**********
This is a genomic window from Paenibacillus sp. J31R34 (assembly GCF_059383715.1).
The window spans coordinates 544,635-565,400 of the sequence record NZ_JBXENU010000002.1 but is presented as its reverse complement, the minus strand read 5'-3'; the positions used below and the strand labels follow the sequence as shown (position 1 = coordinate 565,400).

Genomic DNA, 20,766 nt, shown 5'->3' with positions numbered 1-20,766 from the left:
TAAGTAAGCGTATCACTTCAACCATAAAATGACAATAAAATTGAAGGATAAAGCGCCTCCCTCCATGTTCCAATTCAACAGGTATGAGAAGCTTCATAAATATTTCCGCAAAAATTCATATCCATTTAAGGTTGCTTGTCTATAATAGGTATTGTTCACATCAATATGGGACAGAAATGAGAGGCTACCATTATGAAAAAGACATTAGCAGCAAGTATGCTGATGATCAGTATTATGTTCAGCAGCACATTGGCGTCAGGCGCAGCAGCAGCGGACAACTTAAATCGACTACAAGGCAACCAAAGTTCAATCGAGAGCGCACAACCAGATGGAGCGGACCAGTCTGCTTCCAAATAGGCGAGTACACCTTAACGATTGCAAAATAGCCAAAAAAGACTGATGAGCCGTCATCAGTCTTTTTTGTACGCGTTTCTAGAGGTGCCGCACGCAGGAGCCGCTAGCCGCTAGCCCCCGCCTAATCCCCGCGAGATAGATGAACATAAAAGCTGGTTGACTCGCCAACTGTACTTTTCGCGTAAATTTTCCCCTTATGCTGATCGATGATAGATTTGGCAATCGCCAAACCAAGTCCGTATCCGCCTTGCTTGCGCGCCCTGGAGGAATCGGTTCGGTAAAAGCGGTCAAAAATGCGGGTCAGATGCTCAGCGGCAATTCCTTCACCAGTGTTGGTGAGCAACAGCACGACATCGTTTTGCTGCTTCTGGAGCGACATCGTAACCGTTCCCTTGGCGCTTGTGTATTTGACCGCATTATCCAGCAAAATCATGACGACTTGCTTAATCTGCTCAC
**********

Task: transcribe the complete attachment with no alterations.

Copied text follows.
This is a genomic window from Paenibacillus sp. J31R34 (assembly GCF_059383715.1).
The window spans coordinates 544,635-565,400 of the sequence record NZ_JBXENU010000002.1 but is presented as its reverse complement, the minus strand read 5'-3'; the positions used below and the strand labels follow the sequence as shown (position 1 = coordinate 565,400).

Genomic DNA, 20,766 nt, shown 5'->3' with positions numbered 1-20,766 from the left:
TAAGTAAGCGTATCACTTCAACCATAAAATGACAATAAAATTGAAGGATAAAGCGCCTCCCTCCATGTTCCAATTCAACAGGTATGAGAAGCTTCATAAATATTTCCGCAAAAATTCATATCCATTTAAGGTTGCTTGTCTATAATAGGTATTGTTCACATCAATATGGGACAGAAATGAGAGGCTACCATTATGAAAAAGACATTAGCAGCAAGTATGCTGATGATCAGTATTATGTTCAGCAGCACATTGGCGTCAGGCGCAGCAGCAGCGGACAACTTAAATCGACTACAAGGCAACCAAAGTTCAATCGAGAGCGCACAACCAGATGGAGCGGACCAGTCTGCTTCCAAATAGGCGAGTACACCTTAACGATTGCAAAATAGCCAAAAAAGACTGATGAGCCGTCATCAGTCTTTTTTGTACGCGTTTCTAGAGGTGCCGCACGCAGGAGCCGCTAGCCGCTAGCCCCCGCCTAATCCCCGCGAGATAGATGAACATAAAAGCTGGTTGACTCGCCAACTGTACTTTTCGCGTAAATTTTCCCCTTATGCTGATCGATGATAGATTTGGCAATCGCCAAACCAAGTCCGTATCCGCCTTGCTTGCGCGCCCTGGAGGAATCGGTTCGGTAAAAGCGGTCAAAAATGCGGGTCAGATGCTCAGCGGCAATTCCTTCACCAGTGTTGGTGAGCAACAGCACGACATCGTTTTGCTGCTTCTGGAGCGACATCGTAACCGTTCCCTTGGCGCTTGTGTATTTGACCGCATTATCCAGCAAAATCATGACGACTTGCTTAATCTGCTCAC